Surface adsorption of metallic species onto microplastics with long-term exposure to the natural marine environment

Andrew Lee, Julie Mondon, Andrea Merenda, Ludovic F. Dumée, Damien L. Callahan

Research output: Contribution to journalArticlepeer-review

21 Scopus citations


Microplastics are ubiquitous in most biomes and environments, representing one of the most pressing global environmental challenges. This study investigated the ability of pre-production microplastic pellets to accumulate metals from the marine environment. An accidental ocean discharge of poly(propylene) pellets occurred via a wastewater treatment centre at the coastal city of Warrnambool, Victoria - Australia. These pellets were collected routinely from Shelly Beach, adjacent to the ocean discharge site over a period of 16-months following the spill. This collection formed a unique time-series that accurately represented the degree to which metal ions in the coastal marine environment accumulate on plastic debris. Elemental analysis indicated an increase in concentration over time of rare earth elements and a selection of other metals supporting the hypothesis that microplastics selectively adsorb metals from the environment. A subset of the poly(propylene) pellets contained a surfactant coating which significantly increased the adsorption capacity. The surface properties in relation to adsorption were further explored with surface imaging and these results are also discussed. This study shows how microplastics act as nucleation points and carriers of trace metal ions in marine environments.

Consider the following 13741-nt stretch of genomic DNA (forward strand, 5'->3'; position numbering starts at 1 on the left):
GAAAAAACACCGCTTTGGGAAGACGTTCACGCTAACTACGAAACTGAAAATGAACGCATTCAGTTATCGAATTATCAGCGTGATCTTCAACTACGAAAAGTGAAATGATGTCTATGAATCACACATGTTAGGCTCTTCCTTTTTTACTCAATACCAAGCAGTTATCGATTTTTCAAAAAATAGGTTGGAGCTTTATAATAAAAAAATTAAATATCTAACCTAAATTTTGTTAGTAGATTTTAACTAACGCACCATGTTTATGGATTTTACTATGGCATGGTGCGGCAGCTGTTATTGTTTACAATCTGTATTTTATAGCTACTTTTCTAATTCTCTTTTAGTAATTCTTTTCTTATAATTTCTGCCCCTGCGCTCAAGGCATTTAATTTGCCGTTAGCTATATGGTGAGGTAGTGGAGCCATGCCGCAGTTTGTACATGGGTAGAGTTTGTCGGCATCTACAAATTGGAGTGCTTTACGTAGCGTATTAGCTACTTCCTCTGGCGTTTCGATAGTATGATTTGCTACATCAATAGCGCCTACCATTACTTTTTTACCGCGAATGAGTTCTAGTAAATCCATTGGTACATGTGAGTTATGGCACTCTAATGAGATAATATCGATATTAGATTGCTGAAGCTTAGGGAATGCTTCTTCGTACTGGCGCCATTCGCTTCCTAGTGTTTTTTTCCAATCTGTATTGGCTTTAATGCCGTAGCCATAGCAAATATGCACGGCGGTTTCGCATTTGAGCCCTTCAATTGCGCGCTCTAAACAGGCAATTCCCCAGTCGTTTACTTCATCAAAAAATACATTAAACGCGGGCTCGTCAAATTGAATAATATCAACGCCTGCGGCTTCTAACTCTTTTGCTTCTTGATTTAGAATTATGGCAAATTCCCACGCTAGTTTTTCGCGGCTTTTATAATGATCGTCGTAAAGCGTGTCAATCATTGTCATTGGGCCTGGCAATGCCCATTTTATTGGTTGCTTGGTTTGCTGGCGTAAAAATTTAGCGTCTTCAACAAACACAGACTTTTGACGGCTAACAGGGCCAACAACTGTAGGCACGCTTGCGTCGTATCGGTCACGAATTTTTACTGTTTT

Original languageBritish English
Article number146613
JournalScience of the Total Environment
StatePublished - 1 Aug 2021


  • Environmental exposure
  • Marine pollution
  • Metal adsorption
  • Microplastics


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